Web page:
See full article at The Hollywood Reporter »

The Law Is A Ass #438: Stu Went Looking For The Old Bailey

  • Comicmix
TV or, not TV, that is the question. The answer is TV.

I know, I’ve spent the past five columns writing about a TV show and not comic books, and also four out of the five columns before that doing the same. But sometimes these TV shows are just asking for it.

Like “By His Own Verdict,” the November 15, 1963 episode of 77 Sunset Strip. Okay, most of us weren’t even born when this episode first aired. And those of us who were – like, gulp, me – couldn’t shave yet. But the law involved in the story hasn’t changed in the almost fifty-five years since the episode aired. In fact, it’s been the law since 1910, which is before all of us were born. So the topic is still topical, even if it’s not timely.

Joseph Cotton played Arnold Buhler, a criminal defense attorney who was about to retire.
See full article at Comicmix »

William Phipps, Sci Fi Actor and Original Voice of Prince Charming, Dies at 96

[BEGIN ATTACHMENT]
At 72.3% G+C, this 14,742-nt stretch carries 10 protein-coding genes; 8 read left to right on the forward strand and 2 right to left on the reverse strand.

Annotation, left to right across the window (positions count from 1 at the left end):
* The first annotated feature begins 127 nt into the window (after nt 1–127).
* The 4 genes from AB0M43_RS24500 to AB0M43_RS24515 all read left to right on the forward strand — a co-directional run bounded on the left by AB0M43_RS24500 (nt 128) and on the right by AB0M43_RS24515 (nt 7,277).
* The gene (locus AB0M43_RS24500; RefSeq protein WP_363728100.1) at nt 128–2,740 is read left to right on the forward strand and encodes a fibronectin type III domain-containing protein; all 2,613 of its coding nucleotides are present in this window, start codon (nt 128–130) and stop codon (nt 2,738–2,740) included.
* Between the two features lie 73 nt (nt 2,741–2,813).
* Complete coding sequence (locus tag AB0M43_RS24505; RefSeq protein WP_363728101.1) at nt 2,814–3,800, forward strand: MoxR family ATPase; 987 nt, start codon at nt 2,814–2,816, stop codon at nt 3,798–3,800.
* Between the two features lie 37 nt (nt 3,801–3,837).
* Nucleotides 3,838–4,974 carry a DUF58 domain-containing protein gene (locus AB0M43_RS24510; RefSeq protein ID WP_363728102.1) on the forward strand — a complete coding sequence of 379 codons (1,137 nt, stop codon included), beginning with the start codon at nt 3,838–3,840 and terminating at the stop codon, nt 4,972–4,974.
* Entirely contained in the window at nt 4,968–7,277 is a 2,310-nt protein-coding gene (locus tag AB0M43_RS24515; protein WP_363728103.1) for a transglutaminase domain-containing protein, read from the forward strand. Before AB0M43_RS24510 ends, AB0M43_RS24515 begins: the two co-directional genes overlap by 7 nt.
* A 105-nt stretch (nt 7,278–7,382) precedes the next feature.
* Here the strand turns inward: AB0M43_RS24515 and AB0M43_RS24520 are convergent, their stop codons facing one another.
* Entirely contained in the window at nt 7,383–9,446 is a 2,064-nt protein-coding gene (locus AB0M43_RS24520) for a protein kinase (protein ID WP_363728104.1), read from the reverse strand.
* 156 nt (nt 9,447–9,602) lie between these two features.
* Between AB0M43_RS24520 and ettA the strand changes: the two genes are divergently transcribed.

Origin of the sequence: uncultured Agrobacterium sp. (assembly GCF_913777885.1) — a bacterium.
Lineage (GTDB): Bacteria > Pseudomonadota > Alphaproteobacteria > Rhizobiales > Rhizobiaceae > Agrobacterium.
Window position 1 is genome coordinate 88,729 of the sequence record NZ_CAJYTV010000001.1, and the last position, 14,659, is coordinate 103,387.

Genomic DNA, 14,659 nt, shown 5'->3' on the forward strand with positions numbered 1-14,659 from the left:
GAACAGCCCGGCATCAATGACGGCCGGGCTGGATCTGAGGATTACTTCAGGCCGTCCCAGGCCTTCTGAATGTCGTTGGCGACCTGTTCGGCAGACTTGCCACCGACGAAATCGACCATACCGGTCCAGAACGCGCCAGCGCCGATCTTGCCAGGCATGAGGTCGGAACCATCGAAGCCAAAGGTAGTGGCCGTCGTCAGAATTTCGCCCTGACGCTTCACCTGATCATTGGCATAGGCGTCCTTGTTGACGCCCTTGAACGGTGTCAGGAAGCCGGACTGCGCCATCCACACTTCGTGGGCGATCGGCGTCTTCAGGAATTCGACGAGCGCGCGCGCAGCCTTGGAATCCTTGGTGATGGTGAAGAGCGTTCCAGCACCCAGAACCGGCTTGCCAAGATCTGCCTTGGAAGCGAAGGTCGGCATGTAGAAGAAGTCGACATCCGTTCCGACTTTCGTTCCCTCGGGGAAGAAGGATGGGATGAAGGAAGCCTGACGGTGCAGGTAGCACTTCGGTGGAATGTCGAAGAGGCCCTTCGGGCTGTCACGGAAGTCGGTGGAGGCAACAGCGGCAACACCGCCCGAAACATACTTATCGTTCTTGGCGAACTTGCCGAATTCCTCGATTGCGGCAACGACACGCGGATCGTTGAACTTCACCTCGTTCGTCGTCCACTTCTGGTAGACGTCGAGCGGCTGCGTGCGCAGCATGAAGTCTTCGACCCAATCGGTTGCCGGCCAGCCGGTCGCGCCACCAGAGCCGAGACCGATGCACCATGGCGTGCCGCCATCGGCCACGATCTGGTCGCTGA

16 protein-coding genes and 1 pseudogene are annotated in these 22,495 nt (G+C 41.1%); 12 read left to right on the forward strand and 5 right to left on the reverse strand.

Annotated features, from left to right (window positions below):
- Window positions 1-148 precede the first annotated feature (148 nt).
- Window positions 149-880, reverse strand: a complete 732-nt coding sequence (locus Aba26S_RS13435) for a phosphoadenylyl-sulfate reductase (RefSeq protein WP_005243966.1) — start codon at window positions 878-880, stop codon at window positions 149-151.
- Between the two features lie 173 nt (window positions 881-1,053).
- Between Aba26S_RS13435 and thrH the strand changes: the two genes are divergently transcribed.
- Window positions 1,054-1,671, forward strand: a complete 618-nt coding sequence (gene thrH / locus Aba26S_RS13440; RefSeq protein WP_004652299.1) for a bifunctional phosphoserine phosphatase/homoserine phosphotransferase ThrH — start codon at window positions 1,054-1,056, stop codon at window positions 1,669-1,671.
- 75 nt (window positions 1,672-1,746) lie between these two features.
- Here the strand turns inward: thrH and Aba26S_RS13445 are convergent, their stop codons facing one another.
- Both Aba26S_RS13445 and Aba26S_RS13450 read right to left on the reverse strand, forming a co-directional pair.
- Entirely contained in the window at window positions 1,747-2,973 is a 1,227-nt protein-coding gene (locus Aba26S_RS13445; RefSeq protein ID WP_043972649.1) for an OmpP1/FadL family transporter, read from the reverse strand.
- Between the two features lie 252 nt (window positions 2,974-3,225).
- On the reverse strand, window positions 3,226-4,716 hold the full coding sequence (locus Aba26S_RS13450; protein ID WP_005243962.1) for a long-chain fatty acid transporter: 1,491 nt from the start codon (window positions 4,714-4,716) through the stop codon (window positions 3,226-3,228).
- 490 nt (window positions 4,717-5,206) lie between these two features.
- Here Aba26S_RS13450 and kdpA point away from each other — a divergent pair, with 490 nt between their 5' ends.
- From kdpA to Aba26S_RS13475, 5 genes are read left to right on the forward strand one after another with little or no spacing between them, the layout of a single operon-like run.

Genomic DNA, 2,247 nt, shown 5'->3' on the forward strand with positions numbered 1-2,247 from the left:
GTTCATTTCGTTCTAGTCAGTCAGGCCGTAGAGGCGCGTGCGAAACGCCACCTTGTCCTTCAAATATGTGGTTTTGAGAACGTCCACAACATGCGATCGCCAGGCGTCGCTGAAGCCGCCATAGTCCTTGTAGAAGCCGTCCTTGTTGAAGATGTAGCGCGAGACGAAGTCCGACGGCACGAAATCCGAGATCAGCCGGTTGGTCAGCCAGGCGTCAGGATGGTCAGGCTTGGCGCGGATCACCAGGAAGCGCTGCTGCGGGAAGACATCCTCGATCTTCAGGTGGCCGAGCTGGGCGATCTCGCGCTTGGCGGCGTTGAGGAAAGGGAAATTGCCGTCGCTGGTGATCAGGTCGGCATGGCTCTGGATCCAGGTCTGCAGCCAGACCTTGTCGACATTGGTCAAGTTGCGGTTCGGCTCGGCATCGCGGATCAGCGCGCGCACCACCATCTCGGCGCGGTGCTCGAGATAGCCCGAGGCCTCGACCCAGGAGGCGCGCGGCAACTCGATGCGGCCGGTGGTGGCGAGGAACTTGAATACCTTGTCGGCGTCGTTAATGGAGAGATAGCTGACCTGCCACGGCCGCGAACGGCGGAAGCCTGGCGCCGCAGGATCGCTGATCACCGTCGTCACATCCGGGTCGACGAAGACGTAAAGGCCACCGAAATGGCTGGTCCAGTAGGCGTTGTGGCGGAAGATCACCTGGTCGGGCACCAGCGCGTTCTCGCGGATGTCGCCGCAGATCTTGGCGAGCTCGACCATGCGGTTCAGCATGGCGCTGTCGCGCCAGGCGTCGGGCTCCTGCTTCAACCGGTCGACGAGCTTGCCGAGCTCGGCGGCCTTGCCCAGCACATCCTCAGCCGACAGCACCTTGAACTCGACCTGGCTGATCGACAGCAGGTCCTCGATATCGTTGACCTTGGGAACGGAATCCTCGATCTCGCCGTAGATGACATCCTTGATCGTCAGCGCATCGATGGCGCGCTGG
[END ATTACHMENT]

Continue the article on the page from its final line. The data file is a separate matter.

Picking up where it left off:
• Variety
William Phipps, Sci Fi Actor and Original Voice of Prince Charming, Dies at 96
Character actor William Phipps, who starred in sci fi films of the 1950s and voiced Prince Charming in 1950’s “Cinderella,” died Friday, June 1 at UCLA Medical Center in Santa Monica, Calif. He was 96.

Phipps’ friend and entertainment industry author Tom Weaver announced the news, adding that Phipps had been battling lung cancer, which was complicated by pneumonia.

Phipps was born in Vincennes, Ind., on Feb. 4, 1922. In 1939, he enrolled at Eastern Illinois University in Charleston, Ill., where he studied accounting and planned to pursue it as a career while continuing what was then an acting hobby on the side.

In 1941, Phipps decided to forgo his Eiu studies and moved to California to pursue his acting dream. He later enlisted in the Navy after his brother Jack was shot down over the South Pacific, serving as a radioman aboard six ships between 1942 and 1945. After his discharge, he returned to Hollywood and used the G.
See full article at Variety »

William Phipps Dies: Voice Of Prince Charming In ‘Cinderella’ Was 96